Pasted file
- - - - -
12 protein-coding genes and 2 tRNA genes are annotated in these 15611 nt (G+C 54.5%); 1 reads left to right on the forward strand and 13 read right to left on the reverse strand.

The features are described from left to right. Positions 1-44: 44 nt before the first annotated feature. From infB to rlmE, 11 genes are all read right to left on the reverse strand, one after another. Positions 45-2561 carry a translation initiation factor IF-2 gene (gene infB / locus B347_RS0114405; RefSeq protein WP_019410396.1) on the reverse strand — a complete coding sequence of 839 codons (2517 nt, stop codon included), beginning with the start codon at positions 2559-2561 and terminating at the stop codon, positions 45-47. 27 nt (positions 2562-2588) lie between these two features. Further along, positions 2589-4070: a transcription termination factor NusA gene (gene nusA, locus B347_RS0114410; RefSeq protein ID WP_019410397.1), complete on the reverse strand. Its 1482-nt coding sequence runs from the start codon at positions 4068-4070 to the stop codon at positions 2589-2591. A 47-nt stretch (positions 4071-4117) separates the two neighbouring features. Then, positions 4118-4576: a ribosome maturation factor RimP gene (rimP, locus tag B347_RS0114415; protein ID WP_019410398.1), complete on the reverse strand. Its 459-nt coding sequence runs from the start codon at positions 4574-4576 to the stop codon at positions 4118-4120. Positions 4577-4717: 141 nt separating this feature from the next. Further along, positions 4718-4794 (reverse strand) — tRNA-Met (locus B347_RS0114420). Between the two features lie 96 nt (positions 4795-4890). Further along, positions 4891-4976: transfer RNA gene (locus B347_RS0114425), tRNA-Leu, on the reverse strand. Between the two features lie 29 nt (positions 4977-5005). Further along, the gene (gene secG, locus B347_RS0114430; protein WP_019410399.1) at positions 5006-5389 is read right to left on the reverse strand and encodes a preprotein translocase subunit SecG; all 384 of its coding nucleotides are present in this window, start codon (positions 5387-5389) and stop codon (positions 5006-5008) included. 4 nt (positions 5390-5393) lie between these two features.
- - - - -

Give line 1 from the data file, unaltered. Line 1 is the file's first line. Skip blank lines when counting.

12 protein-coding genes and 2 tRNA genes are annotated in these 15611 nt (G+C 54.5%); 1 reads left to right on the forward strand and 13 read right to left on the reverse strand.